Tbilisi, February 17, 2021
Relations are tense between the Churches of Georgia and Constantinople since Patriarch Bartholomew uncanonically ordained a deacon of the Georgian Church to the priesthood last year without the necessary knowledge and blessing of the Georgian Church.
The issue was raised at the session of the Georgian Holy Synod last week and it was resolved that a Synodal commission will study the matter more thoroughly.
On July 13, the pro-Constantinople outlet Orthodox Times reported that the day before, Pat. Bartholomew “ordained Hierodeacon Father Irakli Jinjolava, a clergyman of Georgian descent, as a Presbyter, giving him the name Elijah, in honor of Patriarch Ilia II of Georgia.” He was then appointed as the rector of the Georgian parish in Constantinople.
However, as it turns out, Hierodeacon Irakli was not merely a cleric “of Georgian descent,” but a cleric of the Georgian Church. At the session of the Georgian Holy Synod last Thursday, the hierarchs examined the “procedure for the transfer of Hierodeacon Irakli (Jinjolava) to the jurisdiction of the Ecumenical Patriarchate in 2020, which was carried out without the consent of the Catholicos-Patriarch of All Georgia.”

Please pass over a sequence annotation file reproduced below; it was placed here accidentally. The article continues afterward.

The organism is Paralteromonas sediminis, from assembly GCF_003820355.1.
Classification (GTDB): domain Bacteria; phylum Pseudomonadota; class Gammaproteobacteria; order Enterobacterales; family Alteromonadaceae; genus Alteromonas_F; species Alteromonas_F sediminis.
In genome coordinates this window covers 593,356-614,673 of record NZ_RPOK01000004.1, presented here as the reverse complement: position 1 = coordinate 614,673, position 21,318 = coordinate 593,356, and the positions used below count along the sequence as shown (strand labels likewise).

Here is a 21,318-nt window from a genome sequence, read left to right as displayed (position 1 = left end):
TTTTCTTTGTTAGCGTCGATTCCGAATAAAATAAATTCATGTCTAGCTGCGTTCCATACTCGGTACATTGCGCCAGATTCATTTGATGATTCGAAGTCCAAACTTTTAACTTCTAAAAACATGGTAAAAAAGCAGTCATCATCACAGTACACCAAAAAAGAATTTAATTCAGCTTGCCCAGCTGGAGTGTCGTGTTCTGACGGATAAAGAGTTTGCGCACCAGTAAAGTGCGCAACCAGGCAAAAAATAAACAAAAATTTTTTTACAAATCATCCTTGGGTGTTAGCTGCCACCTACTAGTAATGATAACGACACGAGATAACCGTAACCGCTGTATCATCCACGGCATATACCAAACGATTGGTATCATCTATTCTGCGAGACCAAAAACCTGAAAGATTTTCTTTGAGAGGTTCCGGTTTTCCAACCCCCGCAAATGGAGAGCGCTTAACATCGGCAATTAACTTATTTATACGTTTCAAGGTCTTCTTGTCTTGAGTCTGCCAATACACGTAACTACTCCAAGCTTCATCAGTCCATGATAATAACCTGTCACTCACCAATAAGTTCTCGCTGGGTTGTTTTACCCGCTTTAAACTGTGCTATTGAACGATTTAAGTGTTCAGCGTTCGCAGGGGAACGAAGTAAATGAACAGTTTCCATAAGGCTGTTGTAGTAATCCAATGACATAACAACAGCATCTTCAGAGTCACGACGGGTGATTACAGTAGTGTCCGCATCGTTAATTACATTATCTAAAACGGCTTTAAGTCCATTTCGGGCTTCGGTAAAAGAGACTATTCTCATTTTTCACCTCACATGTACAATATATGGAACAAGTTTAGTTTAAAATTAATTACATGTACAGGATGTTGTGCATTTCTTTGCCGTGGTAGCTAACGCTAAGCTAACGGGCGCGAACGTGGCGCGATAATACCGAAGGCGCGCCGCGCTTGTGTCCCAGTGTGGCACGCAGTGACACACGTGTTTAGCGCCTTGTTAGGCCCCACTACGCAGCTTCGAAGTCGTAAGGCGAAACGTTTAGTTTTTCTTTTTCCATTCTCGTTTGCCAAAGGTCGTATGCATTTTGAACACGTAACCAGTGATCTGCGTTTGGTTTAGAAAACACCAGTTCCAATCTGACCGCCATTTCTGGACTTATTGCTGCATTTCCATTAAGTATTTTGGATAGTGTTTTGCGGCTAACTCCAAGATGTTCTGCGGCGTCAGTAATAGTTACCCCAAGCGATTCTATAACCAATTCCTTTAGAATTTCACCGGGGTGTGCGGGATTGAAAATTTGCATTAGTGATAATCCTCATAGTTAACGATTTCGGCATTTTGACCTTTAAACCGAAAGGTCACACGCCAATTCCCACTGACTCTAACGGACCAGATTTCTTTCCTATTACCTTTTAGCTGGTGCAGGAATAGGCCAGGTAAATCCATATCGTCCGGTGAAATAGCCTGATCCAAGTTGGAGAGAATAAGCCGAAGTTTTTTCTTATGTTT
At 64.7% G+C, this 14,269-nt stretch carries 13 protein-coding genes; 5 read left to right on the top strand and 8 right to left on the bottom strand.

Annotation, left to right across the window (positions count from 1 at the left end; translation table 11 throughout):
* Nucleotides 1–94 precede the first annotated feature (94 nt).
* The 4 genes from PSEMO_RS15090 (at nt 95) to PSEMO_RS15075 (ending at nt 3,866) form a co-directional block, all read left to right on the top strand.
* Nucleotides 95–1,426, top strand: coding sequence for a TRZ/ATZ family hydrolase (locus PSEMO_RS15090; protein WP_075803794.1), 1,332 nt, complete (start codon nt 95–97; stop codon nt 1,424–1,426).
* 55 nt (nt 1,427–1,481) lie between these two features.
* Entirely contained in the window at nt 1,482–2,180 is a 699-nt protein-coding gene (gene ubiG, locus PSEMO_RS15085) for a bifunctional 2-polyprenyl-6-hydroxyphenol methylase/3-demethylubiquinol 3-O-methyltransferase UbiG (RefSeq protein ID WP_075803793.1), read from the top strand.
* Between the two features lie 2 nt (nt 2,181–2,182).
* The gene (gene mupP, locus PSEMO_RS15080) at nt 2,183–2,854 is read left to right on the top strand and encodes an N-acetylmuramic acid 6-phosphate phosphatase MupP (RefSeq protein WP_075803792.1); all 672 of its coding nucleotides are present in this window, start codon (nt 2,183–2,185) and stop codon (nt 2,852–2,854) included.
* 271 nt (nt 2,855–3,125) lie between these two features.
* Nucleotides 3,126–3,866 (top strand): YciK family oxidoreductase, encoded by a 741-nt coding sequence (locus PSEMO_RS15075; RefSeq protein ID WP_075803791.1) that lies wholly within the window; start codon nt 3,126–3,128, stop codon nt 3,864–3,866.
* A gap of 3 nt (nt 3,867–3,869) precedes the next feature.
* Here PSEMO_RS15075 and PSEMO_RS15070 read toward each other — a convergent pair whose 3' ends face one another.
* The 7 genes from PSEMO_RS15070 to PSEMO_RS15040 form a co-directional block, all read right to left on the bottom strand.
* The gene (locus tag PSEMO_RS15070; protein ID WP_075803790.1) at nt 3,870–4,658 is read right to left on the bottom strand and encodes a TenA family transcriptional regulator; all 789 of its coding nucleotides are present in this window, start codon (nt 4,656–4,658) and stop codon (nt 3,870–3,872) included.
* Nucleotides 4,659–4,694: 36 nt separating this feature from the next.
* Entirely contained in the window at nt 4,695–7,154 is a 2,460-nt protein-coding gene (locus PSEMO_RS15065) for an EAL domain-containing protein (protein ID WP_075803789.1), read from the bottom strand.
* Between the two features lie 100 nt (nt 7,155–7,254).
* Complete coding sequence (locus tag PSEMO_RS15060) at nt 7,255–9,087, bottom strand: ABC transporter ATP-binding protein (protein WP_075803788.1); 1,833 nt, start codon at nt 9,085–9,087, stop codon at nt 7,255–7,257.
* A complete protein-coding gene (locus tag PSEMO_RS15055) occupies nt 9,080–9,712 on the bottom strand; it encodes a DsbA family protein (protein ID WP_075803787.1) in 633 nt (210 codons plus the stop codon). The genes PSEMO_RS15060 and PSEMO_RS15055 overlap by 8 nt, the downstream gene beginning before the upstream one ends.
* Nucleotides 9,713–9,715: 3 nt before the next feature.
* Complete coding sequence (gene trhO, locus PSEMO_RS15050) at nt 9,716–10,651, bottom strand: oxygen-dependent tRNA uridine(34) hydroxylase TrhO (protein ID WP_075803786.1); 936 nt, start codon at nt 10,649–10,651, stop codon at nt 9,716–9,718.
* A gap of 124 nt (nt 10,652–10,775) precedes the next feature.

Unsurprisingly, Hierodeacon Irakli is a strong supporter of the schismatic “Orthodox Church of Ukraine” and has criticized the Georgian Church for not recognizing them. He also criticized the Georgian Church for keeping churches open for the faithful during the pandemic.
A few days after the Holy Synod met and raised the issue of the non-canonical ordination, the Georgian outlet World Ecclesiastical News decided to report on a letter that Archbishop Zenon of Dmanisi and Agarak-Tashiri, Great Britain, and Ireland sent to the Patriarch of Georgia back in July. In the letter, he accuses the Georgian Church of declaring “secret war” on the Patriarchate of Constantinople by supposedly banning Georgian diplomats in Turkey from attending Liturgies celebrated by Pat. Bartholomew or meeting with him.
The story was then picked up by Orthodox Times. However, neither outlet makes any mention of why the Patriarchate may have taken such a step. Neither makes any mention of the non-canonical ordination of Hierodeacon Irakli to the priesthood.
According to World Ecclesiastical News, certain Georgian theologians have characteristically blamed the whole affair on nefarious Russian influence.
However, as Orthodox Times reports, Giorgi Janjgava, the Georgian ambassador to Turkey, refuted the Archbishop’s letter, stating on Facebook: “I don’t know who needed to spread this lie. I have had, have, and will have a relationship with the Ecumenical Patriarchate and His Holiness Ecumenical Patriarch Bartholomew of Constantinople.”
Presumably, the Georgian Holy Synod will make a final decision in the case of Hierodeacon Irakli at a later session.